POWER BAIT off the bottom continues to be the most consistent producer for trout in the high-country lakes.
Chartreuse is the popular color at Lake Alpine, where rainbows over three pounds are still being caught from shore. Boaters are having the best luck drifting a worm and trying to find schools, as the fish have
scattered and are at varying depths.
Rain showers this week may cool the water and improve the bite.
Kinney Reservoir at the top of Ebbetts Pass is a good choice for bank fishermen trying to escape the heat. Worms, crickets and Power Bait will catch fish there.
The Mosquito lakes were planted, so bait fishing, lures and flies are producing there. At Spicer Reservoir, the fish have moved to deeper water and turned shore fishing into a challenge. Boaters are still finding the fish using the same methods as at Lake Alpine.
Union Reservoir is a good choice for trout and mountain catfish. A worm on the bottom will get plenty of action for the cats and the lake is less crowded than some.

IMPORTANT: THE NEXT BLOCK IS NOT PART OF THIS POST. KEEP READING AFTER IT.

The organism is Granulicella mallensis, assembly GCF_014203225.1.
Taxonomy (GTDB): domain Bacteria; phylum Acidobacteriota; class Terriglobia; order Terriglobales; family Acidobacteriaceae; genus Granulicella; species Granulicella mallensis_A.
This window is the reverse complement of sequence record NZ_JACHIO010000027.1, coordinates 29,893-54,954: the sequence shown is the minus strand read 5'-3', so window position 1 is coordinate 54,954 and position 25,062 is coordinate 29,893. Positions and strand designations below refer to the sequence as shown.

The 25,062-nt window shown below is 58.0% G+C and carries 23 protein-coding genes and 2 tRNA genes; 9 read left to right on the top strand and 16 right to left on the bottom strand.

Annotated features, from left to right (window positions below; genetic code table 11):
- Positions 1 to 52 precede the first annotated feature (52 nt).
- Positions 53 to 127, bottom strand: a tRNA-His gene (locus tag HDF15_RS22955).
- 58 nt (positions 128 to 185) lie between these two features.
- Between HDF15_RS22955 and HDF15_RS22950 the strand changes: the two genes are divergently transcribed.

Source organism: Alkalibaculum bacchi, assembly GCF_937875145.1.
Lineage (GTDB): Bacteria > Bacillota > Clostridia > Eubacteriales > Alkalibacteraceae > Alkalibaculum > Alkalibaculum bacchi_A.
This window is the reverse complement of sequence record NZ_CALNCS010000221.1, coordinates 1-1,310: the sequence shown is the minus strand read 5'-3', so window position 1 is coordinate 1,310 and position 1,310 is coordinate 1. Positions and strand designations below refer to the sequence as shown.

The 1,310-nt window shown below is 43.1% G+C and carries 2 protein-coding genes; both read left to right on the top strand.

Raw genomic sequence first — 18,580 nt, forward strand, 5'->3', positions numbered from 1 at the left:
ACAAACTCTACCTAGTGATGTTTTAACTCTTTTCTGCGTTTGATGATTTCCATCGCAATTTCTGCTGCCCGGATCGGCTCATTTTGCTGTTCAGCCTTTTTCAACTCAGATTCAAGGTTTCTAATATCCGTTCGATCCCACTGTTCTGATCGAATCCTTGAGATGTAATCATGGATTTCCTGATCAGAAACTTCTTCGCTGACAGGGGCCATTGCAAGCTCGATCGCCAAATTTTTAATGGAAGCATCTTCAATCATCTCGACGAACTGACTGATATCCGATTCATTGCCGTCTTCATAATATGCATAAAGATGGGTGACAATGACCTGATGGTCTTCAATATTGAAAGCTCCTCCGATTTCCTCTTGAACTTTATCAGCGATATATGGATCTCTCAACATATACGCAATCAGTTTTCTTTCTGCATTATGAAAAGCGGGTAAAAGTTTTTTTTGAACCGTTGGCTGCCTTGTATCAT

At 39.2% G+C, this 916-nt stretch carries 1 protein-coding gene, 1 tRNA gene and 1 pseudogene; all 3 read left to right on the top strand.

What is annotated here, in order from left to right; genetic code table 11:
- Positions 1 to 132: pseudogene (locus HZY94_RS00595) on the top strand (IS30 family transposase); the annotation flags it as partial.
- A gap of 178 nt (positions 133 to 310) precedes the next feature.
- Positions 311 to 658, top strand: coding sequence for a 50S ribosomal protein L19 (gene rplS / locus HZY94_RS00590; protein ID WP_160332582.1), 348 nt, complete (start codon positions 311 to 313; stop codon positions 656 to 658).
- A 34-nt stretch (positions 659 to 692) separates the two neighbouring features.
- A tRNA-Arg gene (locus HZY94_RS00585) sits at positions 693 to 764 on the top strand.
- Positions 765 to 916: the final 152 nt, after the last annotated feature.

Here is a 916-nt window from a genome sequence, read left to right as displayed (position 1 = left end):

Flows on the North Fork of the Stanislaus River are perfect for bait, lures and flies, while salmon eggs with an 18-inch leader and a split shot seems to be the best bait. Small spinners and big flies like hoppers, black gnats, beetles or bees are also working.
For wild trout it's best to use flies or natural baits like crickets or worms and hike upstream from the bridge access at Big Trees State Park, Dorrington or Spicer Road.
THE BIG FISH of the Week Contest at Glory Hole Sports was won by Greg Baronian and James Horton of Fresno with a 9.2-pound catfish caught near the Stevenot Bridge on New Melones Reservoir.
They fished from a boat with mackerel, crawdads and liver at mid-day in about 20 feet of water.
The dam is another good place to try for big cats, perhaps with anchovies, nightcrawlers or live large minnows.
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